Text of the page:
Alternative Medicine Association (AMA), a 91% owned subsidiary of 1933, signed a one-year agreement for the exclusive rights to “cultivate flower, manufacture pre-rolls, live resin vape pens and cartridges” under the Blonde brand for distribution to legal dispensaries in Nevada.
“AMA has built an outstanding reputation in this business and was selected for its exceptional approach to quality and consistency in its cultivation and manufacturing processes. AMA also offers an expansive distribution network in the state.”
–Tim Gavin, co-founder of Blonde
Blonde is a premium cannabis brand targeting the “luxury” segment of the smoking populace.
1933 at a glance
TGIF is a vertically-integrated, brand-centric cannabis company operating on both sides of the 49th parallel and the company has a number of subsidiaries to its credit.
Besides AMA, the company also wholly-owns Infused Mfg, a subsidiary focused on acquiring and developing CBD-infused products and brands.
The company also owns Spire Global Strategies, “a provider of customized security programs, compliance, information technology, buildout design, and due diligence services for the legal cannabis, mining and investment sectors,” though the subsidiary is now listed under discontinued operations on the financial statement.
TGIF’s recent performance
We’re in a slump, that’s for sure. I can name about four companies in the cannabis space off the top of my head who’ve managed to hold steady, and the rest have suffered.
Multi-state operators have also been hit hard as of late, and TGIF is no exception (they’ll be in California shortly, we’re told).
The company finished Q1 (ending April 30) relatively cashed-up: The company ended Q1 with CAD$14.6M in addition to USD$10M from the sale of their cannabis cultivation facility–never fear, this is a “sale and lease-back” maneuver.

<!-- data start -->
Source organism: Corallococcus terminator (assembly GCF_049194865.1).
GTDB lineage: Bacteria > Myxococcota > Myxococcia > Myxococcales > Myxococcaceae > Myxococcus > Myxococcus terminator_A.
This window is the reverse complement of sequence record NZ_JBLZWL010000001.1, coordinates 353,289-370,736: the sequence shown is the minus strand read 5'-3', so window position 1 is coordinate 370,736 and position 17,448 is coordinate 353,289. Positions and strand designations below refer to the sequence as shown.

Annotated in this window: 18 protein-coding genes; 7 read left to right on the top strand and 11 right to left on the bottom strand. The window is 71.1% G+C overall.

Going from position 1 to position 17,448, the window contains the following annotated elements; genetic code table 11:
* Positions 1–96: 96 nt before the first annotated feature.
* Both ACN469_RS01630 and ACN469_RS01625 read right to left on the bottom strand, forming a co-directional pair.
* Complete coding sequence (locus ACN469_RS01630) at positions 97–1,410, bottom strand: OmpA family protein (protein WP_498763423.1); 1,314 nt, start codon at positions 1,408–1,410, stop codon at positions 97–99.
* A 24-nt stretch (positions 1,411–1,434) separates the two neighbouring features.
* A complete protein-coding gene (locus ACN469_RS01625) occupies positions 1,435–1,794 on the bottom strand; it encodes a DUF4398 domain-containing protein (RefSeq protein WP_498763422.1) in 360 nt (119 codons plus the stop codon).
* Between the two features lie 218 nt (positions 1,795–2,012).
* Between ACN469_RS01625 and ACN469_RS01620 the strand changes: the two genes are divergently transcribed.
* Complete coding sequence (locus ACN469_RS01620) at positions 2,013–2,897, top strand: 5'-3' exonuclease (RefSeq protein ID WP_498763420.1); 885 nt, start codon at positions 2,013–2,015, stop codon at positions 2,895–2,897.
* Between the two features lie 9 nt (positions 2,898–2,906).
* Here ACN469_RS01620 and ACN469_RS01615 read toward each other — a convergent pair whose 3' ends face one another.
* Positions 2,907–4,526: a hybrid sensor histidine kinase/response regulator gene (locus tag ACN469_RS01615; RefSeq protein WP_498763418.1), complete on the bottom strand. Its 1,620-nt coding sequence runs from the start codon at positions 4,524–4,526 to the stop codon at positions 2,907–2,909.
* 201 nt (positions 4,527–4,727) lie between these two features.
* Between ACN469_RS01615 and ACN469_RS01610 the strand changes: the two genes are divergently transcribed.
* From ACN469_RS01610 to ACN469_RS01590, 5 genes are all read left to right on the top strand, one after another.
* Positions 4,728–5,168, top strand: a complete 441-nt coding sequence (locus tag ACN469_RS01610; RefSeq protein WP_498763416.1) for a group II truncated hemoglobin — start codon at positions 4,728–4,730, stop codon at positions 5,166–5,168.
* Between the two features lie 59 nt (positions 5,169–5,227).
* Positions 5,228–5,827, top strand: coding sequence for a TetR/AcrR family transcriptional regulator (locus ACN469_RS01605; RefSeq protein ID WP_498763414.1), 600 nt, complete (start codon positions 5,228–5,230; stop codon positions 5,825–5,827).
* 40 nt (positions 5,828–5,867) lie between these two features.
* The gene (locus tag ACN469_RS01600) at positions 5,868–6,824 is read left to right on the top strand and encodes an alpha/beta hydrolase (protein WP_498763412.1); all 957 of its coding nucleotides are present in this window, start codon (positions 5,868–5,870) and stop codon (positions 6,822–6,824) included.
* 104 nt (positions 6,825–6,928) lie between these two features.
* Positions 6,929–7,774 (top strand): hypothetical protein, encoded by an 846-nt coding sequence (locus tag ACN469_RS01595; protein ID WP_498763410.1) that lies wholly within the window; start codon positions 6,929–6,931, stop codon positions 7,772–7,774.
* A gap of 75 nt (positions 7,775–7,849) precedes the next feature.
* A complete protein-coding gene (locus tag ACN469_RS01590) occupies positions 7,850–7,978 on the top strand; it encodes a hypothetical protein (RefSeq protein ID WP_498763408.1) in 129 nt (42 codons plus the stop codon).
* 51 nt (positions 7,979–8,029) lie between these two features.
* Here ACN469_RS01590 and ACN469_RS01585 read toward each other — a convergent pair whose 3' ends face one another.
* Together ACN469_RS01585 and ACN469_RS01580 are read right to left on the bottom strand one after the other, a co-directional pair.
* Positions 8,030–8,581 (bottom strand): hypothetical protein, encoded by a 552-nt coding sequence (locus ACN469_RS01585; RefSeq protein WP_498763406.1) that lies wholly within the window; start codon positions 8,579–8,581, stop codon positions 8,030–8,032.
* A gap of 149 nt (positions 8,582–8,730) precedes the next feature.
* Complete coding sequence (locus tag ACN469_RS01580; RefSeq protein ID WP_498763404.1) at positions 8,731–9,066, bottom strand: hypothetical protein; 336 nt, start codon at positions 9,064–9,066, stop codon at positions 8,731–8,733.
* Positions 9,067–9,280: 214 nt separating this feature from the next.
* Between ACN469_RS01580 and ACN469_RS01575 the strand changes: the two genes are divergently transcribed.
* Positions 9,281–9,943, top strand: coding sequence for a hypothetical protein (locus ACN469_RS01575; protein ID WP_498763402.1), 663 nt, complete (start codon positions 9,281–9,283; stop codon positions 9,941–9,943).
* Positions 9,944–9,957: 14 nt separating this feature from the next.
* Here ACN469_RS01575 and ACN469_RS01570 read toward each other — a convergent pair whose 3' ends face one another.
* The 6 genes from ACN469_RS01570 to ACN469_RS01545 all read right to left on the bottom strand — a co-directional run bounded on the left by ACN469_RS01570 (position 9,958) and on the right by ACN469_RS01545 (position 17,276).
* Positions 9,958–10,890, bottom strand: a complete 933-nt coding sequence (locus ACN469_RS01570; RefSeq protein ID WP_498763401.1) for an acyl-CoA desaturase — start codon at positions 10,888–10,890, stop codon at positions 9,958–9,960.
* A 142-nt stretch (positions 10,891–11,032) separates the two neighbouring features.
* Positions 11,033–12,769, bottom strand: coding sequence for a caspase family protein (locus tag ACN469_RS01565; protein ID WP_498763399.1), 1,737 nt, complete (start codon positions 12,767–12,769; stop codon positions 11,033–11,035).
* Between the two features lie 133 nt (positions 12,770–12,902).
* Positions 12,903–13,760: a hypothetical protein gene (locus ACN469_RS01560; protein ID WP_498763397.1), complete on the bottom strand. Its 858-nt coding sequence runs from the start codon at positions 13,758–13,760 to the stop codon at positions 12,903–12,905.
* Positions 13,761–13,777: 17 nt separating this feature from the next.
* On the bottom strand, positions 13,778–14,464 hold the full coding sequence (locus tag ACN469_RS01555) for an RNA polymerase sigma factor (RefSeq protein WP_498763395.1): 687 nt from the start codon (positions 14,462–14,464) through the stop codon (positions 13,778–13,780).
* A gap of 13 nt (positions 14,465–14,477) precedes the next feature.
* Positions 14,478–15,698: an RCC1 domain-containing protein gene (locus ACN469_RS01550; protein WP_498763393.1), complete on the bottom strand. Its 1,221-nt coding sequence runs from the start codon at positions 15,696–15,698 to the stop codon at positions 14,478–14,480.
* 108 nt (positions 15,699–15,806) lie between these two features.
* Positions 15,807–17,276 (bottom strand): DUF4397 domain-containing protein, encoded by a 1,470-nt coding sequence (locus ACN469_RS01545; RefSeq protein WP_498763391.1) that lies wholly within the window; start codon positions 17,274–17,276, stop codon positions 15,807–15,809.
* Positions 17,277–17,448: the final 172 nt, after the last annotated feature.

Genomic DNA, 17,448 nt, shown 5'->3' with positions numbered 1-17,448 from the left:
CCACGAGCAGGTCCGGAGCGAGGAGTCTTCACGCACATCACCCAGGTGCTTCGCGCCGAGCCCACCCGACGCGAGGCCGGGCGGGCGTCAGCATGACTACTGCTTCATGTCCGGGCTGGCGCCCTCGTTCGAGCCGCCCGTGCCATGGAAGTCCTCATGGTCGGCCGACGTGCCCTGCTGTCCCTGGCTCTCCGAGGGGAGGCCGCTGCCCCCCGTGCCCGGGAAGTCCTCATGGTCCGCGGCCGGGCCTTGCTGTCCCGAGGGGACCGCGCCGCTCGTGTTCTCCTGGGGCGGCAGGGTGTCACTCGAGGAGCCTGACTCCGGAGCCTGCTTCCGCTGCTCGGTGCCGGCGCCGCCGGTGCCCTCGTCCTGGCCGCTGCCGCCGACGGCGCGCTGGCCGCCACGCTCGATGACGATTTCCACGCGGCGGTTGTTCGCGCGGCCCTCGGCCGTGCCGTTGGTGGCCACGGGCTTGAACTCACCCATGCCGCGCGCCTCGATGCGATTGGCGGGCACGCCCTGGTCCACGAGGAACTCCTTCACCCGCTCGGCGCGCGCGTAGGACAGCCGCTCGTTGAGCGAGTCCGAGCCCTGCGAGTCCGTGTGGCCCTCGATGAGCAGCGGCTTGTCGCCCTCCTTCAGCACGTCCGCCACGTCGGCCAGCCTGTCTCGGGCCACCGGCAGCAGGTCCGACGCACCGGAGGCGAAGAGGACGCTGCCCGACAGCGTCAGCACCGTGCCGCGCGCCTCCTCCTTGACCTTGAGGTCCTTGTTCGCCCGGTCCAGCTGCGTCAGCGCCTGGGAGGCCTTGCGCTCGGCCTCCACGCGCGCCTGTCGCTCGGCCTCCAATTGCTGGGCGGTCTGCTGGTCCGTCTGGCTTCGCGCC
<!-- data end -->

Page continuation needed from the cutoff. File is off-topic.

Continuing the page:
What is concerning is the $9.8M in convertible debentures the company has. Although 1933 has considerable reserves to draw upon, the company had a net loss of $6.1M for the quarter and a net loss of $7M in the quarter prior.
If we assume the company will lose $6.5M in Q219, they’re still safe, but these convertible debentures mean one of two things is bound to happen:
- The stock gets diluted or;
- The money needs to be given back
Neither are ideal, but the good news is the company has a great Quick Ratio (QR), a neat little metric to determine if a company has enough liquid assets to cover its liabilities.
TGIF has an incredible QR of 6 when discounting the debenture, which is fantastic. Granted, the company doesn’t have the amount of moolah they did at the end of April but it’s still outstanding.
Full disclosure: 1933 Industries is an equity.guru marketing client.